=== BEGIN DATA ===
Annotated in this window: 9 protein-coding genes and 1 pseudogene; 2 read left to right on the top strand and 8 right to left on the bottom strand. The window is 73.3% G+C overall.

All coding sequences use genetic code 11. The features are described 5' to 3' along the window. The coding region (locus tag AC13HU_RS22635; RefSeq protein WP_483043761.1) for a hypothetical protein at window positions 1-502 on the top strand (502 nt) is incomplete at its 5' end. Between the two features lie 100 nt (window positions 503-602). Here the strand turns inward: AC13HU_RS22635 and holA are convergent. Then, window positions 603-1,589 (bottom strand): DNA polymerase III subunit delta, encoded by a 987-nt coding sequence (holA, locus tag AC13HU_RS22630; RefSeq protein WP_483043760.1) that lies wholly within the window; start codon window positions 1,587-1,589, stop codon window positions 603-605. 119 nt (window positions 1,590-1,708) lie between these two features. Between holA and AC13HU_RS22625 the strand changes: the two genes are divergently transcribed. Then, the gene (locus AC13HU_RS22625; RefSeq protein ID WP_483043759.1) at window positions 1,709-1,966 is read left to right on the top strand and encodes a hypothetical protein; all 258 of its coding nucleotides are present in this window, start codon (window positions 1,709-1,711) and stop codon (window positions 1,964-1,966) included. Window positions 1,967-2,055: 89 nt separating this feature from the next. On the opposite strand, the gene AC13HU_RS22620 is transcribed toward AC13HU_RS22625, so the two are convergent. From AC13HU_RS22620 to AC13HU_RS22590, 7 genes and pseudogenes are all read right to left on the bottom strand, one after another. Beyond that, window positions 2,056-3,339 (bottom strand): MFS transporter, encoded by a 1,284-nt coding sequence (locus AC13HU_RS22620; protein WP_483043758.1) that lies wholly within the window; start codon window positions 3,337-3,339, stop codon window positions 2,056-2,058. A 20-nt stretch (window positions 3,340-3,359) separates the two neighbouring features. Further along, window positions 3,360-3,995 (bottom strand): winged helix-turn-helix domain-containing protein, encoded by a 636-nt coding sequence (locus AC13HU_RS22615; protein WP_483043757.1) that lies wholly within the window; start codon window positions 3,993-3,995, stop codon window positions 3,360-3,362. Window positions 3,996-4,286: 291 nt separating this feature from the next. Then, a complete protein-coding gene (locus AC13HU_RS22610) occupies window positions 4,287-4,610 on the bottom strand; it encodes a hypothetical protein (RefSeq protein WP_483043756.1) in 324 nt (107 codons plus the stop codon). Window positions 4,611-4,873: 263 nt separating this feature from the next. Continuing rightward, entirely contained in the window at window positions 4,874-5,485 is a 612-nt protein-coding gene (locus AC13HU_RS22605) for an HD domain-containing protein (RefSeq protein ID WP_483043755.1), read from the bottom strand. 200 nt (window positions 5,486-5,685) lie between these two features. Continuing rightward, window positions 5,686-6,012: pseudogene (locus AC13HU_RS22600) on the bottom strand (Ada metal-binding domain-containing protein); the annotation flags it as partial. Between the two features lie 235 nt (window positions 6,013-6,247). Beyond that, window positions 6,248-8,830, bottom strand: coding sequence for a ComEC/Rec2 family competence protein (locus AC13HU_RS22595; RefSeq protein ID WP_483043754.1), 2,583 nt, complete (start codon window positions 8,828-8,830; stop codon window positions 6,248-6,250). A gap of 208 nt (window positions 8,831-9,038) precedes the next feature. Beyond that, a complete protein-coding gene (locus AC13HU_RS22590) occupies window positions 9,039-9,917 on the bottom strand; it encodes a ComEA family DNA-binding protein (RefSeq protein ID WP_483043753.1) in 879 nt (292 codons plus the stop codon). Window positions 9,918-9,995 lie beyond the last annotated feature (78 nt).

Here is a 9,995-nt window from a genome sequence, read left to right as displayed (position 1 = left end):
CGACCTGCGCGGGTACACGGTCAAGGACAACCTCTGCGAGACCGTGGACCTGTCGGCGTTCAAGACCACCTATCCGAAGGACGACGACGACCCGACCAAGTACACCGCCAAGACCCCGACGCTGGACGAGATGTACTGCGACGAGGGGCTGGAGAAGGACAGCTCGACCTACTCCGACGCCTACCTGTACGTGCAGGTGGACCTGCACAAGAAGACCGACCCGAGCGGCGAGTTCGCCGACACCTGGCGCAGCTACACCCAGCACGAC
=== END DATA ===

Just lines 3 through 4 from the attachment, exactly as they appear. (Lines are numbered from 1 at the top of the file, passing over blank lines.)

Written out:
Here is a 9,995-nt window from a genome sequence, read left to right as displayed (position 1 = left end):
CGACCTGCGCGGGTACACGGTCAAGGACAACCTCTGCGAGACCGTGGACCTGTCGGCGTTCAAGACCACCTATCCGAAGGACGACGACGACCCGACCAAGTACACCGCCAAGACCCCGACGCTGGACGAGATGTACTGCGACGAGGGGCTGGAGAAGGACAGCTCGACCTACTCCGACGCCTACCTGTACGTGCAGGTGGACCTGCACAAGAAGACCGACCCGAGCGGCGAGTTCGCCGACACCTGGCGCAGCTACACCCAGCACGAC